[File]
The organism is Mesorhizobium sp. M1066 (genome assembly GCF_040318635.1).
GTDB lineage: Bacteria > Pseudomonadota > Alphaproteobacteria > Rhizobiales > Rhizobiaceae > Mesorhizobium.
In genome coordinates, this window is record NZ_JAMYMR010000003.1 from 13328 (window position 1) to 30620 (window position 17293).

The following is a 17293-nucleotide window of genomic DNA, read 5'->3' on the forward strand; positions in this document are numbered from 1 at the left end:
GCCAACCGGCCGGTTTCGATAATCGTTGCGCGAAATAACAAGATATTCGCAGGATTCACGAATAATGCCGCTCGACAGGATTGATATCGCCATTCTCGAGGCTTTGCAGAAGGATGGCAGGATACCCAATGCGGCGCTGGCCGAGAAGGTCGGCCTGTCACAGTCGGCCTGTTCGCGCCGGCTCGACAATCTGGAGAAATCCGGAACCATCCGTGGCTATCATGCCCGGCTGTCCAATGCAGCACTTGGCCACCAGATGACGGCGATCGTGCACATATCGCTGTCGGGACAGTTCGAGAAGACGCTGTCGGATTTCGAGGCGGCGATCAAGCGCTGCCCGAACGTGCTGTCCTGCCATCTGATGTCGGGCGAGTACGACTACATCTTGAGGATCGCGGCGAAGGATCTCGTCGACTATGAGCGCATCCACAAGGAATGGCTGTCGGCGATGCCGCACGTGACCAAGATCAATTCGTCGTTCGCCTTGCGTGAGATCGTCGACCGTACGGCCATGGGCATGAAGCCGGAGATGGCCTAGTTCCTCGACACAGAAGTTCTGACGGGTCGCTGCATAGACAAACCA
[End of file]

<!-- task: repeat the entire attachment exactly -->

The organism is Mesorhizobium sp. M1066 (genome assembly GCF_040318635.1).
GTDB lineage: Bacteria > Pseudomonadota > Alphaproteobacteria > Rhizobiales > Rhizobiaceae > Mesorhizobium.
In genome coordinates, this window is record NZ_JAMYMR010000003.1 from 13328 (window position 1) to 30620 (window position 17293).

The following is a 17293-nucleotide window of genomic DNA, read 5'->3' on the forward strand; positions in this document are numbered from 1 at the left end:
GCCAACCGGCCGGTTTCGATAATCGTTGCGCGAAATAACAAGATATTCGCAGGATTCACGAATAATGCCGCTCGACAGGATTGATATCGCCATTCTCGAGGCTTTGCAGAAGGATGGCAGGATACCCAATGCGGCGCTGGCCGAGAAGGTCGGCCTGTCACAGTCGGCCTGTTCGCGCCGGCTCGACAATCTGGAGAAATCCGGAACCATCCGTGGCTATCATGCCCGGCTGTCCAATGCAGCACTTGGCCACCAGATGACGGCGATCGTGCACATATCGCTGTCGGGACAGTTCGAGAAGACGCTGTCGGATTTCGAGGCGGCGATCAAGCGCTGCCCGAACGTGCTGTCCTGCCATCTGATGTCGGGCGAGTACGACTACATCTTGAGGATCGCGGCGAAGGATCTCGTCGACTATGAGCGCATCCACAAGGAATGGCTGTCGGCGATGCCGCACGTGACCAAGATCAATTCGTCGTTCGCCTTGCGTGAGATCGTCGACCGTACGGCCATGGGCATGAAGCCGGAGATGGCCTAGTTCCTCGACACAGAAGTTCTGACGGGTCGCTGCATAGACAAACCA